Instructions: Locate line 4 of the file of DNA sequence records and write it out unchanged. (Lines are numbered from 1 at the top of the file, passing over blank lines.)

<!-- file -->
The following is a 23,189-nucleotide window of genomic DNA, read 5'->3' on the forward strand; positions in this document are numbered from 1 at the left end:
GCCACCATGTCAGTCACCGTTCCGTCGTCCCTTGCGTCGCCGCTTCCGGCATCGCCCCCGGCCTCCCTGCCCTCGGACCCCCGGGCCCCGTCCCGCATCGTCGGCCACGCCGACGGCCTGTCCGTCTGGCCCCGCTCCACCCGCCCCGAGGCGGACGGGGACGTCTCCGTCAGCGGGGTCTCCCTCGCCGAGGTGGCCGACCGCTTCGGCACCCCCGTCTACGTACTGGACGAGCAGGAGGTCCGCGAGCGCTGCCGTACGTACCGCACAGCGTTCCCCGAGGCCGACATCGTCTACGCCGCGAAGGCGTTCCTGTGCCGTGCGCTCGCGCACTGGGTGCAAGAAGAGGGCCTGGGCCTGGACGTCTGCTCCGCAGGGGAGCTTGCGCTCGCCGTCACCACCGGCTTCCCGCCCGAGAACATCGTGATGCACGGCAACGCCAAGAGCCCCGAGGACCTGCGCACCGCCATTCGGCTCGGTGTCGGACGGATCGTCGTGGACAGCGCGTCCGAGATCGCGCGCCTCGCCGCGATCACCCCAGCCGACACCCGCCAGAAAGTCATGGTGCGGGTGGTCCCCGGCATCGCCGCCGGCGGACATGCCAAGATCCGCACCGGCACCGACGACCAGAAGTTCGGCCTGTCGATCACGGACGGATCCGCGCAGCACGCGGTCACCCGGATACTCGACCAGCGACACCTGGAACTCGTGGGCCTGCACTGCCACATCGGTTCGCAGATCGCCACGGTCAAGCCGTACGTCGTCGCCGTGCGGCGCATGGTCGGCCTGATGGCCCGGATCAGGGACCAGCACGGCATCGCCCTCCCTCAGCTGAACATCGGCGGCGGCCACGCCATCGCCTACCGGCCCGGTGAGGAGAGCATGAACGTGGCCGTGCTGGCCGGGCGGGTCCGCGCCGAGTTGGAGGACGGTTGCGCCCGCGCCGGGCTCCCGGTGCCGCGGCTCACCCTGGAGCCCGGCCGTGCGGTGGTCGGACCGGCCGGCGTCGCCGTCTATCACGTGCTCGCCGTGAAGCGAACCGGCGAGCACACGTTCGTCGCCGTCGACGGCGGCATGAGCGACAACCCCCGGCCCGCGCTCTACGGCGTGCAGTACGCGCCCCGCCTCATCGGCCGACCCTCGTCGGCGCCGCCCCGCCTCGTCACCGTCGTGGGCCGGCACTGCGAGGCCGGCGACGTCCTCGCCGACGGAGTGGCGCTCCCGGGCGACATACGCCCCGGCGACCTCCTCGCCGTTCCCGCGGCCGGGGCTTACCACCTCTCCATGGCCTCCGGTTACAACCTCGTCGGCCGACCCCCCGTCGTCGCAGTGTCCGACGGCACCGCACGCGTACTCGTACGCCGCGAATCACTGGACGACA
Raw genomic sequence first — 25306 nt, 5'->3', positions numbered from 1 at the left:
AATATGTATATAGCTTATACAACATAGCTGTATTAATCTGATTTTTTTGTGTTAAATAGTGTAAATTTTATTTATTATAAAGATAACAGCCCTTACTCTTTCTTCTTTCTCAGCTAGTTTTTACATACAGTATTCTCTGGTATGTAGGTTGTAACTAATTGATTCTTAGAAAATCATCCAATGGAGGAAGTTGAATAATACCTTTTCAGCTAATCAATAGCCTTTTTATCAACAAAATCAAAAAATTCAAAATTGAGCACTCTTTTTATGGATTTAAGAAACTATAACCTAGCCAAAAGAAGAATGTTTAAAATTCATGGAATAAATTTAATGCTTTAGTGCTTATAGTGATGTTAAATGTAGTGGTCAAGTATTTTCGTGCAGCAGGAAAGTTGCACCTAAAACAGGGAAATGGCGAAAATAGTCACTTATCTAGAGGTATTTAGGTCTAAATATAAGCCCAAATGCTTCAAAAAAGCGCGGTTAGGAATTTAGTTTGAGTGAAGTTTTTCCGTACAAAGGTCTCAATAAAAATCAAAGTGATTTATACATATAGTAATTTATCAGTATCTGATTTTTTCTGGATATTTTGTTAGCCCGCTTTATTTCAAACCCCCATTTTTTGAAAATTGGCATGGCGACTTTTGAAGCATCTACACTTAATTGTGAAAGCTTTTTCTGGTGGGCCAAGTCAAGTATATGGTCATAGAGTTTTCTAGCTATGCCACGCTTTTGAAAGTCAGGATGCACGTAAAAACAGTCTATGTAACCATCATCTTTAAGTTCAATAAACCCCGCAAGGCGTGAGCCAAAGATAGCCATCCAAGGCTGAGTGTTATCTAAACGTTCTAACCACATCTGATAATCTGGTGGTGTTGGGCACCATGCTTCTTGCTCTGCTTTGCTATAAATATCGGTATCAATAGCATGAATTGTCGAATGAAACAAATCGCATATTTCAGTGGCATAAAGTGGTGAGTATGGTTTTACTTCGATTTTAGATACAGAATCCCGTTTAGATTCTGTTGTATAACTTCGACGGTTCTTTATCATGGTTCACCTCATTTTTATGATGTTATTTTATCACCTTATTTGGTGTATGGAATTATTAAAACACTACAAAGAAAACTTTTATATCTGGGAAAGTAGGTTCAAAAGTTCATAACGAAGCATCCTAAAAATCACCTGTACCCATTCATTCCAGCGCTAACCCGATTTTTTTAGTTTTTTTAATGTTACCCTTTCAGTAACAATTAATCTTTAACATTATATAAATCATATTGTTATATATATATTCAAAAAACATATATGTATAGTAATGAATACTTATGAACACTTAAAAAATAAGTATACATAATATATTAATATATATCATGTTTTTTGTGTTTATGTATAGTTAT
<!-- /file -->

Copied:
AATATGTATATAGCTTATACAACATAGCTGTATTAATCTGATTTTTTTGTGTTAAATAGTGTAAATTTTATTTATTATAAAGATAACAGCCCTTACTCTTTCTTCTTTCTCAGCTAGTTTTTACATACAGTATTCTCTGGTATGTAGGTTGTAACTAATTGATTCTTAGAAAATCATCCAATGGAGGAAGTTGAATAATACCTTTTCAGCTAATCAATAGCCTTTTTATCAACAAAATCAAAAAATTCAAAATTGAGCACTCTTTTTATGGATTTAAGAAACTATAACCTAGCCAAAAGAAGAATGTTTAAAATTCATGGAATAAATTTAATGCTTTAGTGCTTATAGTGATGTTAAATGTAGTGGTCAAGTATTTTCGTGCAGCAGGAAAGTTGCACCTAAAACAGGGAAATGGCGAAAATAGTCACTTATCTAGAGGTATTTAGGTCTAAATATAAGCCCAAATGCTTCAAAAAAGCGCGGTTAGGAATTTAGTTTGAGTGAAGTTTTTCCGTACAAAGGTCTCAATAAAAATCAAAGTGATTTATACATATAGTAATTTATCAGTATCTGATTTTTTCTGGATATTTTGTTAGCCCGCTTTATTTCAAACCCCCATTTTTTGAAAATTGGCATGGCGACTTTTGAAGCATCTACACTTAATTGTGAAAGCTTTTTCTGGTGGGCCAAGTCAAGTATATGGTCATAGAGTTTTCTAGCTATGCCACGCTTTTGAAAGTCAGGATGCACGTAAAAACAGTCTATGTAACCATCATCTTTAAGTTCAATAAACCCCGCAAGGCGTGAGCCAAAGATAGCCATCCAAGGCTGAGTGTTATCTAAACGTTCTAACCACATCTGATAATCTGGTGGTGTTGGGCACCATGCTTCTTGCTCTGCTTTGCTATAAATATCGGTATCAATAGCATGAATTGTCGAATGAAACAAATCGCATATTTCAGTGGCATAAAGTGGTGAGTATGGTTTTACTTCGATTTTAGATACAGAATCCCGTTTAGATTCTGTTGTATAACTTCGACGGTTCTTTATCATGGTTCACCTCATTTTTATGATGTTATTTTATCACCTTATTTGGTGTATGGAATTATTAAAACACTACAAAGAAAACTTTTATATCTGGGAAAGTAGGTTCAAAAGTTCATAACGAAGCATCCTAAAAATCACCTGTACCCATTCATTCCAGCGCTAACCCGATTTTTTTAGTTTTTTTAATGTTACCCTTTCAGTAACAATTAATCTTTAACATTATATAAATCATATTGTTATATATATATTCAAAAAACATATATGTATAGTAATGAATACTTATGAACACTTAAAAAATAAGTATACATAATATATTAATATATATCATGTTTTTTGTGTTTATGTATAGTTAT